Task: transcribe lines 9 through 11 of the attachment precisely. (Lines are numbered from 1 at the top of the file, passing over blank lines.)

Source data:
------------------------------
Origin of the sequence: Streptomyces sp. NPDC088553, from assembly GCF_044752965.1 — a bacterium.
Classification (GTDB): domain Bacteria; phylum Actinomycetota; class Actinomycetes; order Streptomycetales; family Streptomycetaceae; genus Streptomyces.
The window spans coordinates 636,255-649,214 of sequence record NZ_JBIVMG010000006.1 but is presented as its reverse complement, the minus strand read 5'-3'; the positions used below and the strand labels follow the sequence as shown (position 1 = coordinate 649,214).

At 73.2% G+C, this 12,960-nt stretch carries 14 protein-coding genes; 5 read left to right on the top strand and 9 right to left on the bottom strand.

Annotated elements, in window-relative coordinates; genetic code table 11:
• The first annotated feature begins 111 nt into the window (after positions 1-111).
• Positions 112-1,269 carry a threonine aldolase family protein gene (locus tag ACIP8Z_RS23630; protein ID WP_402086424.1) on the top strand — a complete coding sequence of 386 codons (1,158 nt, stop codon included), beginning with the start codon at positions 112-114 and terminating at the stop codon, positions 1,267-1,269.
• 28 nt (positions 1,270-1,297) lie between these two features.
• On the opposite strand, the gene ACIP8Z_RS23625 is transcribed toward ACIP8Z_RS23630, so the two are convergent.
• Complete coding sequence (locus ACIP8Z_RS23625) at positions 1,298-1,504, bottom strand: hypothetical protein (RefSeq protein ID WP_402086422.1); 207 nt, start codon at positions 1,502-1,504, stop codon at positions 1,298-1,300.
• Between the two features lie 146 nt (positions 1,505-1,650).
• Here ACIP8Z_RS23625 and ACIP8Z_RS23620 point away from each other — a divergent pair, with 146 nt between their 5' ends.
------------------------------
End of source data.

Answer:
• On the opposite strand, the gene ACIP8Z_RS23625 is transcribed toward ACIP8Z_RS23630, so the two are convergent.
• Complete coding sequence (locus ACIP8Z_RS23625) at positions 1,298-1,504, bottom strand: hypothetical protein (RefSeq protein ID WP_402086422.1); 207 nt, start codon at positions 1,502-1,504, stop codon at positions 1,298-1,300.
• Between the two features lie 146 nt (positions 1,505-1,650).